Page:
There's precedence for that in the postseason. A year ago, Todd Jones spent most of the season listening to comparisons between himself and Detroit's young flamethrower, Joel Zumaya, despite recording 37 saves. All Jones did was rack up four saves in the playoffs, including two in the ALCS to help the Tigers reach the World Series.
"It doesn't matter what anybody thinks about me," Borowski said. "The only people I worry about is my team and coaching staff."
Borowski's boss knows the difference.
"I think there are a handful of true closers in the game -- guys who throw mid-90s with a plus out-pitch," Indians general manager Mark Shapiro said. "Then there are guys who pitch the ninth. What Joe does is put himself in the elite group of guys who pitch the ninth, because they handle the blown save better than the other guys who handle the blown save.
"Joe can distance himself and separate from a bad day, come back the next day and get the job done. They don't give the hitters too much credit. They make the hitters beat them, and they play the odds that these guys are going to get themselves out 75 percent of the time. He's among the best teammates in our clubhouse. The guys rally behind him. It's not traditional. It's tough to stomach sometimes seeing a mid-80s or high-80s fastball. But it gets the job done."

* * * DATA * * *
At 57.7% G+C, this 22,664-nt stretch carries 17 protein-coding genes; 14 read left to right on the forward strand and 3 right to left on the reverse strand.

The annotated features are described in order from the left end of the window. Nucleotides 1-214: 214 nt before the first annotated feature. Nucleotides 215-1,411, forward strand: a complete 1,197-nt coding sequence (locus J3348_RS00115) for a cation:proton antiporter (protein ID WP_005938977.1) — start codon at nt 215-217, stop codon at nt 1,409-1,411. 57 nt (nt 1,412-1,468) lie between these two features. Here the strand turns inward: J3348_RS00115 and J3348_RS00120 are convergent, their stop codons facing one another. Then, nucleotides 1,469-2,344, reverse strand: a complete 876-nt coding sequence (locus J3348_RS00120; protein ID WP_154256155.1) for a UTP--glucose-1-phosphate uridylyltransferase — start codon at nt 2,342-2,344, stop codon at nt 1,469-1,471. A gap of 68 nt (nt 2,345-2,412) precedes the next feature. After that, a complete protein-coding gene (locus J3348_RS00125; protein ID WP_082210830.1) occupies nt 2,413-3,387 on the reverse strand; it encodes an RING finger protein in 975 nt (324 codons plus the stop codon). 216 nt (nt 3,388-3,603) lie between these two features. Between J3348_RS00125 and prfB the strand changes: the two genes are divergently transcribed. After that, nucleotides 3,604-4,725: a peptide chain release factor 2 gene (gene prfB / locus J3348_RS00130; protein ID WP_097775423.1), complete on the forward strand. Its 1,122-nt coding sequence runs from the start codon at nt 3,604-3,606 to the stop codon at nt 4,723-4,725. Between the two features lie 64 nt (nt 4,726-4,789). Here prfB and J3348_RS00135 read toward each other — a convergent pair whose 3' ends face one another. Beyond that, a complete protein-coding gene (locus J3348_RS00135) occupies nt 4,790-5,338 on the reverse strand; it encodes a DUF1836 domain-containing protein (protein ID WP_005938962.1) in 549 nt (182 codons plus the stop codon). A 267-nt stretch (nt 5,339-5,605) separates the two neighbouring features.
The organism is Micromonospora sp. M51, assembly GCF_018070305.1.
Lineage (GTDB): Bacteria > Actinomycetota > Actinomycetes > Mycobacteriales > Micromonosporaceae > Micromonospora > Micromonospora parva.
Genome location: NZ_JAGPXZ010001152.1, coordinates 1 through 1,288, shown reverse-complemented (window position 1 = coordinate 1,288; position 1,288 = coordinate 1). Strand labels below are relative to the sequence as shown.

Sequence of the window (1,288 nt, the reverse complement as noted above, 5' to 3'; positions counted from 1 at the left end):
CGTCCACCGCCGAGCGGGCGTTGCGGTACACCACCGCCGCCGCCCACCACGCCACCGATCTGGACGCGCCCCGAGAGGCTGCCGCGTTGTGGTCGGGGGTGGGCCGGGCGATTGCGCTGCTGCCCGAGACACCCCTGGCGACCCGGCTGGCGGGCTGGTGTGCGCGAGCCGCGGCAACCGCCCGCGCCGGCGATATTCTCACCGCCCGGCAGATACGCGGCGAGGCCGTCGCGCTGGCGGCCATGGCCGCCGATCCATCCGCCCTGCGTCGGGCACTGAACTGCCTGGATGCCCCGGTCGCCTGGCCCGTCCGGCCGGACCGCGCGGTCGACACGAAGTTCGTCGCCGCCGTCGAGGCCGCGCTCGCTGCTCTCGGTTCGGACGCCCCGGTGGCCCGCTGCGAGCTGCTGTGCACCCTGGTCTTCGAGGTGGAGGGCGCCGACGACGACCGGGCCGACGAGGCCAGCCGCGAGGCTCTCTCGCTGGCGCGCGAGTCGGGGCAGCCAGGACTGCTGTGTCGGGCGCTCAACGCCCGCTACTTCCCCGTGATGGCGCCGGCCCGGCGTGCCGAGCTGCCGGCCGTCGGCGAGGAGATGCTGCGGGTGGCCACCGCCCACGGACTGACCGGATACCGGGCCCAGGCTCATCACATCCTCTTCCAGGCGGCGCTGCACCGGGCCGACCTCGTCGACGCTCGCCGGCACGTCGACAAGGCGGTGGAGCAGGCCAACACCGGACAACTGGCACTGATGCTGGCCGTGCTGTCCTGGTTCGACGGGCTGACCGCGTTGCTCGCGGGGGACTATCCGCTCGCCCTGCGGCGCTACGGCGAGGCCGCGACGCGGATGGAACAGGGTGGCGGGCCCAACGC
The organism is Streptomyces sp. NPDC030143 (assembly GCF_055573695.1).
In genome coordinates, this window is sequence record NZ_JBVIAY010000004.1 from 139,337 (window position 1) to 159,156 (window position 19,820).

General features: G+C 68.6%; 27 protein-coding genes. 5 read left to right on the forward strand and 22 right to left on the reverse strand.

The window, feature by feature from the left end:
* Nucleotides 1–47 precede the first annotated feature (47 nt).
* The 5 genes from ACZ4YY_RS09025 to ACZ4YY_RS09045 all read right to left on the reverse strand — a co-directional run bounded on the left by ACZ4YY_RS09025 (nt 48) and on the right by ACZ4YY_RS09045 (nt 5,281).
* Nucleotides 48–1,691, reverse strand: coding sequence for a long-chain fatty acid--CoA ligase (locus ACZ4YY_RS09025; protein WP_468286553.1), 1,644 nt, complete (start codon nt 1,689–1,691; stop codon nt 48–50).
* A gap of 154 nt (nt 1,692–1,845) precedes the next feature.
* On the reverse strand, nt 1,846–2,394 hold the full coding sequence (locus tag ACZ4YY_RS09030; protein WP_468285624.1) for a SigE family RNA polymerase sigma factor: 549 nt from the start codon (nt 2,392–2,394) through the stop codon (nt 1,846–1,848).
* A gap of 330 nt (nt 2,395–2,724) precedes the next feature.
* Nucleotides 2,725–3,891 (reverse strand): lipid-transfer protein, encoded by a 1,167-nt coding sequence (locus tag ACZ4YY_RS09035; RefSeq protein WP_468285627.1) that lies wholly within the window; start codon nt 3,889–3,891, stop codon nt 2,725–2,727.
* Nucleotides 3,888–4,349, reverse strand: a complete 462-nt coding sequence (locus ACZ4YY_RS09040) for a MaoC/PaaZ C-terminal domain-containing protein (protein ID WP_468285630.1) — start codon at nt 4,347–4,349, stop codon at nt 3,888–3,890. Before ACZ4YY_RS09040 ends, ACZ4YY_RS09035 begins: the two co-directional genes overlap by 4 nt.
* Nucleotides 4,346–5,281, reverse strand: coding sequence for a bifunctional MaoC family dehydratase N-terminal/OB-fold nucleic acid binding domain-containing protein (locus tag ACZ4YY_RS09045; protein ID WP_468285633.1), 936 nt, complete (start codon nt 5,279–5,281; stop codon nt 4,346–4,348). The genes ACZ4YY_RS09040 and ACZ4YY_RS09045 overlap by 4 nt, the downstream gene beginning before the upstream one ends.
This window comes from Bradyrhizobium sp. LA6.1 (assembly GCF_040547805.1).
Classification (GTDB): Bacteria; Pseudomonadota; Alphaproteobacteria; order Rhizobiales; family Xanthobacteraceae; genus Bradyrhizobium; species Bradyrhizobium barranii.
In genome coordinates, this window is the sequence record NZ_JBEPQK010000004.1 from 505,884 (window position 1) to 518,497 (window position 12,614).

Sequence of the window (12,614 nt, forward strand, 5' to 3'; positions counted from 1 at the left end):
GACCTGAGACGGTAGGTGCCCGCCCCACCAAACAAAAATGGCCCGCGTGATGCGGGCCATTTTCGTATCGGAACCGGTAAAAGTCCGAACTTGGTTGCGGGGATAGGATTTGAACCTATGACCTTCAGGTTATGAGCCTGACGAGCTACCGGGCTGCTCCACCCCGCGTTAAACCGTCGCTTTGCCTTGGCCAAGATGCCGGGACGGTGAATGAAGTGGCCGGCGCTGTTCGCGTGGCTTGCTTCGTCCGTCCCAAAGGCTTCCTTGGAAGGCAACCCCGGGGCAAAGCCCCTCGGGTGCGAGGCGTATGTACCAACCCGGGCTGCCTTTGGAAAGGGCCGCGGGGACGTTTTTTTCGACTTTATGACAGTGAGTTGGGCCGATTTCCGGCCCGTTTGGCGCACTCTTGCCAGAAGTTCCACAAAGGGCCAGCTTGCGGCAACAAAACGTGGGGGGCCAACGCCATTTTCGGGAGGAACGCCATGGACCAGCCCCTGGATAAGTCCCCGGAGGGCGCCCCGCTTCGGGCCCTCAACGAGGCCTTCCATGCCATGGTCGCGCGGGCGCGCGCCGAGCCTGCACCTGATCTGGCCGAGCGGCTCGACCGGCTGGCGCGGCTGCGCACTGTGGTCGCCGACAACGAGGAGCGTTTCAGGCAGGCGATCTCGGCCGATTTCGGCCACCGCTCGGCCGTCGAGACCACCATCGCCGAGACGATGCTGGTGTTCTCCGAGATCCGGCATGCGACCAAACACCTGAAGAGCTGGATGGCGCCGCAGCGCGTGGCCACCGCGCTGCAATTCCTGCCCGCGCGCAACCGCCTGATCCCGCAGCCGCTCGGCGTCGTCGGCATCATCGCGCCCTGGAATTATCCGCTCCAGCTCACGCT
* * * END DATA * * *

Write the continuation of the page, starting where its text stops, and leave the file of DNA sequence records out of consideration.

Or as Papelbon put it, "I think he's got [courage]. You've got to have that."
In the end, Borowski and Papelbon need the same thing -- three outs in the ninth.
Jason Beck is a reporter for MLB.com. This story was not subject to the approval of Major League Baseball or its clubs.